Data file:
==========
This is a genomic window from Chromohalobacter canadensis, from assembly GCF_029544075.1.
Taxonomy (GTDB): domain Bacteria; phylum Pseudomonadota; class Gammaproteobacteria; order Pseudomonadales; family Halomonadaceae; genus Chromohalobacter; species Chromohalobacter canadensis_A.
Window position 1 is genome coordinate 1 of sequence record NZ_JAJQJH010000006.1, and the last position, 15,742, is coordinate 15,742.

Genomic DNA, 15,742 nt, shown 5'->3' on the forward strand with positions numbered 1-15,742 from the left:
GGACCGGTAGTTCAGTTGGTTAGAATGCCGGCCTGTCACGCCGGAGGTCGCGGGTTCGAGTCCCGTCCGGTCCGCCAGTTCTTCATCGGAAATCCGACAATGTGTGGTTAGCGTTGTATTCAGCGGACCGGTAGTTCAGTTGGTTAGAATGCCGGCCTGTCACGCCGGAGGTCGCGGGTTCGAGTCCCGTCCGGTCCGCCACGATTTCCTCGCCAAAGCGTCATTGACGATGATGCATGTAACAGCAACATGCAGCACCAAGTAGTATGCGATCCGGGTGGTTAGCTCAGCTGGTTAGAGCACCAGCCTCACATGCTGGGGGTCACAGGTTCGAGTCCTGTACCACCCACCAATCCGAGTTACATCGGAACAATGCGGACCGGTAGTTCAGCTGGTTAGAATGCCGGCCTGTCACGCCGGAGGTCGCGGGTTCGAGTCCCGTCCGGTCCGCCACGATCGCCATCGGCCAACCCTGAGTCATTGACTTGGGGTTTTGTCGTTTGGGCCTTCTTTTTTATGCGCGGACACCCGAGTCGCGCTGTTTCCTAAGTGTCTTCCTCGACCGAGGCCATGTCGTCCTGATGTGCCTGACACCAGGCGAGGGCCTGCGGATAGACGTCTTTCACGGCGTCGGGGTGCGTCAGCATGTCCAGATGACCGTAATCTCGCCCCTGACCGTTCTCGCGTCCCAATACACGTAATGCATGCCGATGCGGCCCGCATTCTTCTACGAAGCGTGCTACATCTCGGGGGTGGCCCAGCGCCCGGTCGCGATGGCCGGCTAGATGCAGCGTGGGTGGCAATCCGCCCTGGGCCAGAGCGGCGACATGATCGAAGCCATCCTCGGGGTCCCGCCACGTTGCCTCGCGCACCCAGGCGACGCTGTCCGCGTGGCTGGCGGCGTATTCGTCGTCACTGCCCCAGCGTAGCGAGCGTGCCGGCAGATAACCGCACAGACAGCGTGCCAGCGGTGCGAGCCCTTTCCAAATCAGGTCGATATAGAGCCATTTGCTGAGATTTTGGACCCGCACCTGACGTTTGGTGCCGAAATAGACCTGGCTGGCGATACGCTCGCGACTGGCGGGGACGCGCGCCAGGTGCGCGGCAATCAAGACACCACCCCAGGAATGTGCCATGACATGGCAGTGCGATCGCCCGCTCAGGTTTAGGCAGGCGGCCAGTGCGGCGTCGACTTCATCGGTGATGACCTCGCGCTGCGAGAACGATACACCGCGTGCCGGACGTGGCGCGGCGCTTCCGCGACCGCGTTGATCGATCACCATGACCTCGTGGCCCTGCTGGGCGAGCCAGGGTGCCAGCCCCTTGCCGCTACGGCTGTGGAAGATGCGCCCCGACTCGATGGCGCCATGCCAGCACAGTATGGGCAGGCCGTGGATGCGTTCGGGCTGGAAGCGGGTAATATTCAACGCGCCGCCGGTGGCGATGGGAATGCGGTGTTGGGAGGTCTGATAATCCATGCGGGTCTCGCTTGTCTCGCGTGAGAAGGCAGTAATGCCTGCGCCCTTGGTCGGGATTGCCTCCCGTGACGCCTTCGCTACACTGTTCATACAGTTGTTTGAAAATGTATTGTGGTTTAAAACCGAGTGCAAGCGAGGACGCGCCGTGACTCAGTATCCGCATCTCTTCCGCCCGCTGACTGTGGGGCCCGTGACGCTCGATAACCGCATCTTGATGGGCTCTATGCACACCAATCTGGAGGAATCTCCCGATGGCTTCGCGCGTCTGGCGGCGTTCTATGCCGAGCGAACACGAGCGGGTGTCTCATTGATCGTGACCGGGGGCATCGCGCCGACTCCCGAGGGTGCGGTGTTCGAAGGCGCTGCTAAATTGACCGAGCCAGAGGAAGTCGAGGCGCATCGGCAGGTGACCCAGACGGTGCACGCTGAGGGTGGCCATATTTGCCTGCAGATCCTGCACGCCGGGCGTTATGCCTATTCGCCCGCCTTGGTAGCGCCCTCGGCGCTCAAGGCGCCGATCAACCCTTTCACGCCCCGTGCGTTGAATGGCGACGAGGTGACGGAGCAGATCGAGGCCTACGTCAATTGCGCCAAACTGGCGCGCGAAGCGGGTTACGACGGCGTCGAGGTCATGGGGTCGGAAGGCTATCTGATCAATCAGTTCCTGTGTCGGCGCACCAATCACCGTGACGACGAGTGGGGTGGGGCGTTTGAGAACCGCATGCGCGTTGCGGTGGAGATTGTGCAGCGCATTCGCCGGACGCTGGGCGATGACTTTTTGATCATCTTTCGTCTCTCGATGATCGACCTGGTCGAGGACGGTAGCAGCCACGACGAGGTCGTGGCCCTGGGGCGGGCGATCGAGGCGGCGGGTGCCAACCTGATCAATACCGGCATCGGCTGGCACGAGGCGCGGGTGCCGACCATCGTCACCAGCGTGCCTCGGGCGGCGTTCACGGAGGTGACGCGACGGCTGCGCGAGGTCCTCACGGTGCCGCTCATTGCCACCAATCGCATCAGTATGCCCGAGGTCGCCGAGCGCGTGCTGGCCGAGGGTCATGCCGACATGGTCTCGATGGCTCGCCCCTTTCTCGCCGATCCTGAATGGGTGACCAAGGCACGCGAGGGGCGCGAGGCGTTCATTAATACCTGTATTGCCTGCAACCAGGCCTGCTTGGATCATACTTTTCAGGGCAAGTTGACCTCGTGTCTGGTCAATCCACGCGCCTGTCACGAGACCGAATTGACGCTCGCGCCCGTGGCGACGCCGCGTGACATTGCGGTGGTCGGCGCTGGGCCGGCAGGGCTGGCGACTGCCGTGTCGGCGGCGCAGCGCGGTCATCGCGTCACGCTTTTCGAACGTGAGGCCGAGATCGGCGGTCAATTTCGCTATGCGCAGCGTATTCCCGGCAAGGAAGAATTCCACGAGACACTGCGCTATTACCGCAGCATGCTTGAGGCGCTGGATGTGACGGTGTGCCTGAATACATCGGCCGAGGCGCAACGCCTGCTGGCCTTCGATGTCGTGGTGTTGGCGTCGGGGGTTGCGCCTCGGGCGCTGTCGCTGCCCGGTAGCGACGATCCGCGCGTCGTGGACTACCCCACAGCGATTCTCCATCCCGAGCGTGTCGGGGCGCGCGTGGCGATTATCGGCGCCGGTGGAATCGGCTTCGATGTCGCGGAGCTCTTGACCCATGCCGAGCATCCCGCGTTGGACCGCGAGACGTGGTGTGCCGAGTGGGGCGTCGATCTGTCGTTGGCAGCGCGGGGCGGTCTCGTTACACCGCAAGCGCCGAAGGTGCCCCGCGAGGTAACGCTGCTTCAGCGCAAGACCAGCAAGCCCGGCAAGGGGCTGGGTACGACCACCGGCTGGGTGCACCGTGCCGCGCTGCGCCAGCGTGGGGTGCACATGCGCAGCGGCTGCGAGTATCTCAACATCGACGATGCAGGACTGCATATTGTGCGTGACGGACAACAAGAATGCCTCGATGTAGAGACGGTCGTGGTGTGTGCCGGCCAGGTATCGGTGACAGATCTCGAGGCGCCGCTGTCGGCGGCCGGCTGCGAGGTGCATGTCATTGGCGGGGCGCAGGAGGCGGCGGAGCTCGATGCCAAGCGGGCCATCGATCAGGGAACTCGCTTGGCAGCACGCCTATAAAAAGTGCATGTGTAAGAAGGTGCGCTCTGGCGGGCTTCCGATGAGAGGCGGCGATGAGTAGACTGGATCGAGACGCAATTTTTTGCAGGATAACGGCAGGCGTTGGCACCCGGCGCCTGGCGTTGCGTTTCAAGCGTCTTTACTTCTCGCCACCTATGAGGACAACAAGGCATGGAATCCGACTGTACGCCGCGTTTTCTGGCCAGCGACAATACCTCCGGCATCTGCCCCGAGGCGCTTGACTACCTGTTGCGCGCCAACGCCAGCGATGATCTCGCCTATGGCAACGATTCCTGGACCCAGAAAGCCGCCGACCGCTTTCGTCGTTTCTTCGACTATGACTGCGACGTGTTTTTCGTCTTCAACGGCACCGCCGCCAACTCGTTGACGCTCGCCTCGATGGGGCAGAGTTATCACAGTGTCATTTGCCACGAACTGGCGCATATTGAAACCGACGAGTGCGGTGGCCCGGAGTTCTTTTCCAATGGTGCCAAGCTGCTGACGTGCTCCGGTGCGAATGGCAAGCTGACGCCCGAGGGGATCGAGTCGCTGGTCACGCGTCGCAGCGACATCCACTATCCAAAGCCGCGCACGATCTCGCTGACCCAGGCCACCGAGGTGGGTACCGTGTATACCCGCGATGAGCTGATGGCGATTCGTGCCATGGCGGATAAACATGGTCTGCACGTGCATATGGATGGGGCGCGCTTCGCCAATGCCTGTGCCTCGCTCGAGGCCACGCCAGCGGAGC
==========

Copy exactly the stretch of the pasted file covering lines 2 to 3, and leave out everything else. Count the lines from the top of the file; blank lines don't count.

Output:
Taxonomy (GTDB): domain Bacteria; phylum Pseudomonadota; class Gammaproteobacteria; order Pseudomonadales; family Halomonadaceae; genus Chromohalobacter; species Chromohalobacter canadensis_A.
Window position 1 is genome coordinate 1 of sequence record NZ_JAJQJH010000006.1, and the last position, 15,742, is coordinate 15,742.